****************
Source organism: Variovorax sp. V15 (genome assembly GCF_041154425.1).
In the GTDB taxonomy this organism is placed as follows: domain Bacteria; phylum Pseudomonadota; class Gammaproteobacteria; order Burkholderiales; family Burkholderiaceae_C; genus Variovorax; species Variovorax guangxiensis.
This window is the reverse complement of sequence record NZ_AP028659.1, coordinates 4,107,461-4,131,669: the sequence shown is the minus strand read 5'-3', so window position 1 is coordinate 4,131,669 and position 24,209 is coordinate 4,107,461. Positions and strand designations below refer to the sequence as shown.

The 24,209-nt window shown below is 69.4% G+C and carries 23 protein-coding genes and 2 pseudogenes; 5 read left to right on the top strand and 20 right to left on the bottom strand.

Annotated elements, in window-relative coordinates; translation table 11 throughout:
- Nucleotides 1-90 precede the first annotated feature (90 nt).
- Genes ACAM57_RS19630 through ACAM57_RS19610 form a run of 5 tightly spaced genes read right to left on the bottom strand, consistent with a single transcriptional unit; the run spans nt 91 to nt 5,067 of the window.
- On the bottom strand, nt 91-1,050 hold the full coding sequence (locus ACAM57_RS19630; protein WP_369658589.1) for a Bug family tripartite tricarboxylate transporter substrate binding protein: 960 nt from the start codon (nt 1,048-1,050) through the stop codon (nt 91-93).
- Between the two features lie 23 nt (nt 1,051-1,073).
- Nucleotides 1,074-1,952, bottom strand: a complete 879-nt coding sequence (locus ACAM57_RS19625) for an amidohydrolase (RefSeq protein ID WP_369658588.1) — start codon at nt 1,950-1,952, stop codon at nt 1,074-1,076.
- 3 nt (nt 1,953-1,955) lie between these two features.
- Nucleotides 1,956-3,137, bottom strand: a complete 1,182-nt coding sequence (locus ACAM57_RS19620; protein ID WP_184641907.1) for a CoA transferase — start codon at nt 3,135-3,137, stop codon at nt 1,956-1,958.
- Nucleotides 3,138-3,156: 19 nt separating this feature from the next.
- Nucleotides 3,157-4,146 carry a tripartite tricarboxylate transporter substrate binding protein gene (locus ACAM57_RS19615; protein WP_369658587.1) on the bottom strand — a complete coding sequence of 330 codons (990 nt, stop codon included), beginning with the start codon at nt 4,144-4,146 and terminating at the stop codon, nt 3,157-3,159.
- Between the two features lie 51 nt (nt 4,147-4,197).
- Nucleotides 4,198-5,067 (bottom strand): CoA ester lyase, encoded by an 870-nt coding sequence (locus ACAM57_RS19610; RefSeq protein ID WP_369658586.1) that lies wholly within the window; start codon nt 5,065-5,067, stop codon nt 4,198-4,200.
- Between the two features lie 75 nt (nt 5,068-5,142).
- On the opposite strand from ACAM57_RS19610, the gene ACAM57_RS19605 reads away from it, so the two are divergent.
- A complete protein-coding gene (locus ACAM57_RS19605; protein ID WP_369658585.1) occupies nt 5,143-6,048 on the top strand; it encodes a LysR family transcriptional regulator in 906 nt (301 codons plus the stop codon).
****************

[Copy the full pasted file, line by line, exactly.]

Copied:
Source organism: Variovorax sp. V15 (genome assembly GCF_041154425.1).
In the GTDB taxonomy this organism is placed as follows: domain Bacteria; phylum Pseudomonadota; class Gammaproteobacteria; order Burkholderiales; family Burkholderiaceae_C; genus Variovorax; species Variovorax guangxiensis.
This window is the reverse complement of sequence record NZ_AP028659.1, coordinates 4,107,461-4,131,669: the sequence shown is the minus strand read 5'-3', so window position 1 is coordinate 4,131,669 and position 24,209 is coordinate 4,107,461. Positions and strand designations below refer to the sequence as shown.

The 24,209-nt window shown below is 69.4% G+C and carries 23 protein-coding genes and 2 pseudogenes; 5 read left to right on the top strand and 20 right to left on the bottom strand.

Annotated elements, in window-relative coordinates; translation table 11 throughout:
- Nucleotides 1-90 precede the first annotated feature (90 nt).
- Genes ACAM57_RS19630 through ACAM57_RS19610 form a run of 5 tightly spaced genes read right to left on the bottom strand, consistent with a single transcriptional unit; the run spans nt 91 to nt 5,067 of the window.
- On the bottom strand, nt 91-1,050 hold the full coding sequence (locus ACAM57_RS19630; protein WP_369658589.1) for a Bug family tripartite tricarboxylate transporter substrate binding protein: 960 nt from the start codon (nt 1,048-1,050) through the stop codon (nt 91-93).
- Between the two features lie 23 nt (nt 1,051-1,073).
- Nucleotides 1,074-1,952, bottom strand: a complete 879-nt coding sequence (locus ACAM57_RS19625) for an amidohydrolase (RefSeq protein ID WP_369658588.1) — start codon at nt 1,950-1,952, stop codon at nt 1,074-1,076.
- 3 nt (nt 1,953-1,955) lie between these two features.
- Nucleotides 1,956-3,137, bottom strand: a complete 1,182-nt coding sequence (locus ACAM57_RS19620; protein ID WP_184641907.1) for a CoA transferase — start codon at nt 3,135-3,137, stop codon at nt 1,956-1,958.
- Nucleotides 3,138-3,156: 19 nt separating this feature from the next.
- Nucleotides 3,157-4,146 carry a tripartite tricarboxylate transporter substrate binding protein gene (locus ACAM57_RS19615; protein WP_369658587.1) on the bottom strand — a complete coding sequence of 330 codons (990 nt, stop codon included), beginning with the start codon at nt 4,144-4,146 and terminating at the stop codon, nt 3,157-3,159.
- Between the two features lie 51 nt (nt 4,147-4,197).
- Nucleotides 4,198-5,067 (bottom strand): CoA ester lyase, encoded by an 870-nt coding sequence (locus ACAM57_RS19610; RefSeq protein ID WP_369658586.1) that lies wholly within the window; start codon nt 5,065-5,067, stop codon nt 4,198-4,200.
- Between the two features lie 75 nt (nt 5,068-5,142).
- On the opposite strand from ACAM57_RS19610, the gene ACAM57_RS19605 reads away from it, so the two are divergent.
- A complete protein-coding gene (locus ACAM57_RS19605; protein ID WP_369658585.1) occupies nt 5,143-6,048 on the top strand; it encodes a LysR family transcriptional regulator in 906 nt (301 codons plus the stop codon).